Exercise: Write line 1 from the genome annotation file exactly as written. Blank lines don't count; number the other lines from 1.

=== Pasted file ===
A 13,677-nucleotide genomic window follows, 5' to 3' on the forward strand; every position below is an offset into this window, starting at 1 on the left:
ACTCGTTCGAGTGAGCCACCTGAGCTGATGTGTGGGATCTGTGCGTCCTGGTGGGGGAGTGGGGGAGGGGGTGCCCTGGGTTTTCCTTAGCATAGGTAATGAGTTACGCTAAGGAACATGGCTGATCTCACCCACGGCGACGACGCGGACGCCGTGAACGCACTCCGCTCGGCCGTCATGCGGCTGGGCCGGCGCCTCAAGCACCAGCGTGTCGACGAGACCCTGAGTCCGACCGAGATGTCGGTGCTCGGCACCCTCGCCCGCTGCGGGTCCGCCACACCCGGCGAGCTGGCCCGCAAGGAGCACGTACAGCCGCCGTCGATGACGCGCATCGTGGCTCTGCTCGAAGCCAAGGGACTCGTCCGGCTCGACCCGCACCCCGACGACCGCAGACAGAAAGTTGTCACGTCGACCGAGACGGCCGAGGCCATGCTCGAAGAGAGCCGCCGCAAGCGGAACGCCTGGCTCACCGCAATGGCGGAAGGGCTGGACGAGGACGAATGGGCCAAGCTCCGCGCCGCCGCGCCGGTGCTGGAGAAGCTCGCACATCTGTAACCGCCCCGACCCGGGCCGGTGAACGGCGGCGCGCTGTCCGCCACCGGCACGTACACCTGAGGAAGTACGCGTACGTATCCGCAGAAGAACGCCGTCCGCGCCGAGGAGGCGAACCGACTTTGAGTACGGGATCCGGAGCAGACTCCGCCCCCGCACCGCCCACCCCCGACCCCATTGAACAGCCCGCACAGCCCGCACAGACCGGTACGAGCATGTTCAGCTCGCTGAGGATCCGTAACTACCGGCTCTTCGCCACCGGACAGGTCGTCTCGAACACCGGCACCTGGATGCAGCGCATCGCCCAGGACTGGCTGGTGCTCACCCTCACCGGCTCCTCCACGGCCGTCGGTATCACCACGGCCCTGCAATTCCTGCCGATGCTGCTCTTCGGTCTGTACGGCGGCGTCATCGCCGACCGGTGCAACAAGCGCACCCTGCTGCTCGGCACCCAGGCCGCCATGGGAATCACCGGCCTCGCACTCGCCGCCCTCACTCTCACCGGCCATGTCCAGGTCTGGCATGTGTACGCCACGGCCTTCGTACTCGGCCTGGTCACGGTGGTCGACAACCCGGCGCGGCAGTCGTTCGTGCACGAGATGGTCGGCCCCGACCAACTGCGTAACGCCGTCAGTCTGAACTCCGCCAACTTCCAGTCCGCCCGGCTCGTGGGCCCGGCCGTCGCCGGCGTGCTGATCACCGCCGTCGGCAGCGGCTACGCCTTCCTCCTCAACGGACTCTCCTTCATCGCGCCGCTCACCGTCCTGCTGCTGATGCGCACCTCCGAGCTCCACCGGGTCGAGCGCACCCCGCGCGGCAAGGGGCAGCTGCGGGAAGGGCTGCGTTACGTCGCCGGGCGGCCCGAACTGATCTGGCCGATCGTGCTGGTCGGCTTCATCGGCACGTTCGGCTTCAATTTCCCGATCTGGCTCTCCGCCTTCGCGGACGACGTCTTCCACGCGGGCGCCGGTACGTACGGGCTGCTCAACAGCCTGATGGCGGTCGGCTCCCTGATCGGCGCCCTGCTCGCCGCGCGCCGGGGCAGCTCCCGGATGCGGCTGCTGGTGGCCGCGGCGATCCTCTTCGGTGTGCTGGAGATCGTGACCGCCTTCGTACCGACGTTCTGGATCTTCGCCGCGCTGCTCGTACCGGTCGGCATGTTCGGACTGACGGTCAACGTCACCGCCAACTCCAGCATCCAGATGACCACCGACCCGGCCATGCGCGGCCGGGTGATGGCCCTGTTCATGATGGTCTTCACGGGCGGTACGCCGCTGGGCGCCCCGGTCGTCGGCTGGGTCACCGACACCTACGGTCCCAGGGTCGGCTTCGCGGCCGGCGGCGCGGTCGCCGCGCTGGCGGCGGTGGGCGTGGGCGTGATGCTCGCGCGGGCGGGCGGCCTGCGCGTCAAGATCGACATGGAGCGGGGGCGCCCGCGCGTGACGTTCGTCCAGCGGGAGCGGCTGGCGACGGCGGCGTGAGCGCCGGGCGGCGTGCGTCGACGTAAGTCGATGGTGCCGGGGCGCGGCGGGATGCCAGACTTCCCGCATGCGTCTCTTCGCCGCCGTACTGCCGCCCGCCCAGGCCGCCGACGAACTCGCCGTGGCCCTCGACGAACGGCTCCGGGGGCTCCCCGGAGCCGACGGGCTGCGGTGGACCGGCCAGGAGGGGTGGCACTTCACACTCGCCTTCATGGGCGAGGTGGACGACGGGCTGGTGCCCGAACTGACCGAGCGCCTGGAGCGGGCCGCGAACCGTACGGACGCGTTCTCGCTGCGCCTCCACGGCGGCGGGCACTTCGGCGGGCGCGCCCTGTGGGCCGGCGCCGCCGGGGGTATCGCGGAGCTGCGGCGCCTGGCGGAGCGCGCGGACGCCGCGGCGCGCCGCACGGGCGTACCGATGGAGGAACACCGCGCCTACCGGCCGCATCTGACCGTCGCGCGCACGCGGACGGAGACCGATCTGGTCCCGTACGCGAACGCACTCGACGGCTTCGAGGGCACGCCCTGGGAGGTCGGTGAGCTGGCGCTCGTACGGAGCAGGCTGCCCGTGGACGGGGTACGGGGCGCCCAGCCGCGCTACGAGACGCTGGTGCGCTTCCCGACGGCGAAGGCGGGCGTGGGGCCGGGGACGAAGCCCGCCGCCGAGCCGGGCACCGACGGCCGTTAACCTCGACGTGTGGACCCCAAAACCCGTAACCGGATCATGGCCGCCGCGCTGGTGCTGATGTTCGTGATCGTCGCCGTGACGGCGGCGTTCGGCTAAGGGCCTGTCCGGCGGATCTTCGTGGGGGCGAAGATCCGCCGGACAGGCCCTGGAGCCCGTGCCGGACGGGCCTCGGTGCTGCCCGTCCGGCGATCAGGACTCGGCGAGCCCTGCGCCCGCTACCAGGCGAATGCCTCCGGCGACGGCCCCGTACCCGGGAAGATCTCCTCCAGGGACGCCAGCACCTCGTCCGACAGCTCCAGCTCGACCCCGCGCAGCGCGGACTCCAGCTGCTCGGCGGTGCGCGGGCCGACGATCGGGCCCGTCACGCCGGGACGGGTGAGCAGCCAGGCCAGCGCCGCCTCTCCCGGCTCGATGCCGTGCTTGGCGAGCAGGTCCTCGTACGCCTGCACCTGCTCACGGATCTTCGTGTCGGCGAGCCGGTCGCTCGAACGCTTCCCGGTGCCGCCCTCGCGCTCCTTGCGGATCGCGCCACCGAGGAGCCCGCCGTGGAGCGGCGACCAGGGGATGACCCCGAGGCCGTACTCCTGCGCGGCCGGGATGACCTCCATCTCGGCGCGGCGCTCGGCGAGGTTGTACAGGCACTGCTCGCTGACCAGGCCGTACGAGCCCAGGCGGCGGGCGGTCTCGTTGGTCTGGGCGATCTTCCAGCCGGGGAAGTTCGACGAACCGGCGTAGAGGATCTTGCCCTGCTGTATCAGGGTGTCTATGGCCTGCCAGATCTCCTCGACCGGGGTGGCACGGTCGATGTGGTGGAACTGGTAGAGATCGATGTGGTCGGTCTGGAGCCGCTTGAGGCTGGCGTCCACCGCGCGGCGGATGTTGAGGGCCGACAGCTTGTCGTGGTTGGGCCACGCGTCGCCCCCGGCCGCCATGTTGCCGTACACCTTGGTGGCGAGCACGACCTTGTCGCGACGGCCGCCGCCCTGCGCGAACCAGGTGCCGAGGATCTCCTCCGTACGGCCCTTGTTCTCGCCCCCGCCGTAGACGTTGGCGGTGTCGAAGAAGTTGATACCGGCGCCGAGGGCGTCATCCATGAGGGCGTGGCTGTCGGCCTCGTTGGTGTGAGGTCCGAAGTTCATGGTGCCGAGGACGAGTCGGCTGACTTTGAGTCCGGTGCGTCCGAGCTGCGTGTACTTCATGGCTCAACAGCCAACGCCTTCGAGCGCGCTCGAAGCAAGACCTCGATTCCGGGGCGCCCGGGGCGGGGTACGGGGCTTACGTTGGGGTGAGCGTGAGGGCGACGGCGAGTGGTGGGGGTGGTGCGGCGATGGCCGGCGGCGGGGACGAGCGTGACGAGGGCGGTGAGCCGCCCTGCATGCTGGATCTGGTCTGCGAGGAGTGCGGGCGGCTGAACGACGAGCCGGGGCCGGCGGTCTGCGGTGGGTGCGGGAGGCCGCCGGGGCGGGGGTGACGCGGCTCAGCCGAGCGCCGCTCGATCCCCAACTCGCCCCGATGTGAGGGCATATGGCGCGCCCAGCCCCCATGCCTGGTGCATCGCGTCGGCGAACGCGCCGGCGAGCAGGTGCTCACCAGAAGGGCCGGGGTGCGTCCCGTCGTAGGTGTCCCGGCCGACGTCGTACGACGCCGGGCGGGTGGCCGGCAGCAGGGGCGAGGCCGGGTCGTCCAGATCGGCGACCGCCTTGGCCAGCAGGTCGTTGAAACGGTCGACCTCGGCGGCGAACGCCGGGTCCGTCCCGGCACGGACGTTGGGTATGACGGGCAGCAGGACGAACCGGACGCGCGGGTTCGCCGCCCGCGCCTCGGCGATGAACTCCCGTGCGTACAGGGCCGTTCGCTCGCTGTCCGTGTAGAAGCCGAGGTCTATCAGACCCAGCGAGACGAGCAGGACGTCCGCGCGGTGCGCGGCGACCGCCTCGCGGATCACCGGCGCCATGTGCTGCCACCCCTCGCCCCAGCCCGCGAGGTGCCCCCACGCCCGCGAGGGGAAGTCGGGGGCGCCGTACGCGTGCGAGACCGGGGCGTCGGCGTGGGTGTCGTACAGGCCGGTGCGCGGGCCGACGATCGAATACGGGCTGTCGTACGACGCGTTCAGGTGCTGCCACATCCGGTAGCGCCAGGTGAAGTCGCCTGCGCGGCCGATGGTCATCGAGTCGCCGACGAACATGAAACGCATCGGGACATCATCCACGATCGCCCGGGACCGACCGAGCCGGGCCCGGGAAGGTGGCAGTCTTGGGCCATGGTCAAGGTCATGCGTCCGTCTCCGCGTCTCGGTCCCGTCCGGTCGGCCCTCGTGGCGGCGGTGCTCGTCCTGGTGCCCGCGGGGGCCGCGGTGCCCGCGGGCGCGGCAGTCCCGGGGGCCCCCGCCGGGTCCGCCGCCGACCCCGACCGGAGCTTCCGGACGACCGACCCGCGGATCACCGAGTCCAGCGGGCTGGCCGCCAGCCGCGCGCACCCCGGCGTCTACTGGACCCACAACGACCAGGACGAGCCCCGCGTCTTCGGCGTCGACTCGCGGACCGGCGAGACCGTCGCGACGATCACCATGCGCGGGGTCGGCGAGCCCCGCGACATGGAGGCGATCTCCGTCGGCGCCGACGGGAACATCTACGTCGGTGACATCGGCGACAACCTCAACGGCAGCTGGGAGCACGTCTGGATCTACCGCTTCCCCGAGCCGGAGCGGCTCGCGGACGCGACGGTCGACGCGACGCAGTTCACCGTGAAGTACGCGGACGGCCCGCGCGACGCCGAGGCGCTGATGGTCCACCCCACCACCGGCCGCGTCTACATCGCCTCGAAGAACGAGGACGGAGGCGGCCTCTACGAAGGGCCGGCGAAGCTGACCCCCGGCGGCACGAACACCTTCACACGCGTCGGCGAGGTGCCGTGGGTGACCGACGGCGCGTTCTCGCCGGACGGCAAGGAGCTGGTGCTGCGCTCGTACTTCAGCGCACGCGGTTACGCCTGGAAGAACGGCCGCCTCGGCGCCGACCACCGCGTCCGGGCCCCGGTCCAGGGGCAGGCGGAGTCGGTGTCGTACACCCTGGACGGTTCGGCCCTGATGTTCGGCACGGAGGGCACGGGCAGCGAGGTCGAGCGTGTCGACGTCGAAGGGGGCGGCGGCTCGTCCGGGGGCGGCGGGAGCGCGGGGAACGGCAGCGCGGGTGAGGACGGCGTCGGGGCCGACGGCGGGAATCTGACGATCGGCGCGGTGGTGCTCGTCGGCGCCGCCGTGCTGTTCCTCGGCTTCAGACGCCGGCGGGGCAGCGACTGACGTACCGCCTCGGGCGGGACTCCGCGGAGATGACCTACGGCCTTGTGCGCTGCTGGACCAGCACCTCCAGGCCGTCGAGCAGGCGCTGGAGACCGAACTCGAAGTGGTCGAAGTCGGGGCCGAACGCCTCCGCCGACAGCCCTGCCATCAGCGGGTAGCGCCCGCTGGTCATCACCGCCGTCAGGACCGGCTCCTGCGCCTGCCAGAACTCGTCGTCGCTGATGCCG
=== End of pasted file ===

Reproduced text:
A 13,677-nucleotide genomic window follows, 5' to 3' on the forward strand; every position below is an offset into this window, starting at 1 on the left: